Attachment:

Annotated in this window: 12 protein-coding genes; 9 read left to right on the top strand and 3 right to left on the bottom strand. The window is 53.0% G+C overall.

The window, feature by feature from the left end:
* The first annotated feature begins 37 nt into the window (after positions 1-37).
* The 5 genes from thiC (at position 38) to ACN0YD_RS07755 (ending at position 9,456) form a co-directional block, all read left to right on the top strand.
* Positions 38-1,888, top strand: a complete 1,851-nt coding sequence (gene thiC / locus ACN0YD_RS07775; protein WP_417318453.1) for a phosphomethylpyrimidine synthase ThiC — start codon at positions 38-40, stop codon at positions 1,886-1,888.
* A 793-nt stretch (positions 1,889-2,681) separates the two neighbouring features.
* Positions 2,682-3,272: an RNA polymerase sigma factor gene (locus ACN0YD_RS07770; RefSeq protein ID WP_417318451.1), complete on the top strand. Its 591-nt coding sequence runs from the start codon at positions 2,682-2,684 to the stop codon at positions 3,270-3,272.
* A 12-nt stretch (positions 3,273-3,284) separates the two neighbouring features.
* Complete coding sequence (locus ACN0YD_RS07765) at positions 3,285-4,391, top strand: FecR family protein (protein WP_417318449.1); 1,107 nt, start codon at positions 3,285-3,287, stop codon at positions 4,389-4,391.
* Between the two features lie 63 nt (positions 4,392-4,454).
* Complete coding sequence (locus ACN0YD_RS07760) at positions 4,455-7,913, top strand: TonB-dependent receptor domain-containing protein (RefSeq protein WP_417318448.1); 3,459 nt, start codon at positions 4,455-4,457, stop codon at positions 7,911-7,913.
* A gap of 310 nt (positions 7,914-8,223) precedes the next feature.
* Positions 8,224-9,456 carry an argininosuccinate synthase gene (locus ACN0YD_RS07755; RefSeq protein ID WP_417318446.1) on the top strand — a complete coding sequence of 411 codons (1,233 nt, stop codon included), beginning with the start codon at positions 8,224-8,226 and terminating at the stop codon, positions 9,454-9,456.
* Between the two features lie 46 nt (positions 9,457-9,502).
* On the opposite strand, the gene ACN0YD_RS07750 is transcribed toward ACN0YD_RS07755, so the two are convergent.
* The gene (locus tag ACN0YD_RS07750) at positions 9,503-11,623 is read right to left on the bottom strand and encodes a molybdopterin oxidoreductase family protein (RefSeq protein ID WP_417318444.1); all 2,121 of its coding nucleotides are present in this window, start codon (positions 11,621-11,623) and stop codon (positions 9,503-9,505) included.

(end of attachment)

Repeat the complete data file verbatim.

Annotated in this window: 12 protein-coding genes; 9 read left to right on the top strand and 3 right to left on the bottom strand. The window is 53.0% G+C overall.

The window, feature by feature from the left end:
* The first annotated feature begins 37 nt into the window (after positions 1-37).
* The 5 genes from thiC (at position 38) to ACN0YD_RS07755 (ending at position 9,456) form a co-directional block, all read left to right on the top strand.
* Positions 38-1,888, top strand: a complete 1,851-nt coding sequence (gene thiC / locus ACN0YD_RS07775; protein WP_417318453.1) for a phosphomethylpyrimidine synthase ThiC — start codon at positions 38-40, stop codon at positions 1,886-1,888.
* A 793-nt stretch (positions 1,889-2,681) separates the two neighbouring features.
* Positions 2,682-3,272: an RNA polymerase sigma factor gene (locus ACN0YD_RS07770; RefSeq protein ID WP_417318451.1), complete on the top strand. Its 591-nt coding sequence runs from the start codon at positions 2,682-2,684 to the stop codon at positions 3,270-3,272.
* A 12-nt stretch (positions 3,273-3,284) separates the two neighbouring features.
* Complete coding sequence (locus ACN0YD_RS07765) at positions 3,285-4,391, top strand: FecR family protein (protein WP_417318449.1); 1,107 nt, start codon at positions 3,285-3,287, stop codon at positions 4,389-4,391.
* Between the two features lie 63 nt (positions 4,392-4,454).
* Complete coding sequence (locus ACN0YD_RS07760) at positions 4,455-7,913, top strand: TonB-dependent receptor domain-containing protein (RefSeq protein WP_417318448.1); 3,459 nt, start codon at positions 4,455-4,457, stop codon at positions 7,911-7,913.
* A gap of 310 nt (positions 7,914-8,223) precedes the next feature.
* Positions 8,224-9,456 carry an argininosuccinate synthase gene (locus ACN0YD_RS07755; RefSeq protein ID WP_417318446.1) on the top strand — a complete coding sequence of 411 codons (1,233 nt, stop codon included), beginning with the start codon at positions 8,224-8,226 and terminating at the stop codon, positions 9,454-9,456.
* Between the two features lie 46 nt (positions 9,457-9,502).
* On the opposite strand, the gene ACN0YD_RS07750 is transcribed toward ACN0YD_RS07755, so the two are convergent.
* The gene (locus tag ACN0YD_RS07750) at positions 9,503-11,623 is read right to left on the bottom strand and encodes a molybdopterin oxidoreductase family protein (RefSeq protein ID WP_417318444.1); all 2,121 of its coding nucleotides are present in this window, start codon (positions 11,621-11,623) and stop codon (positions 9,503-9,505) included.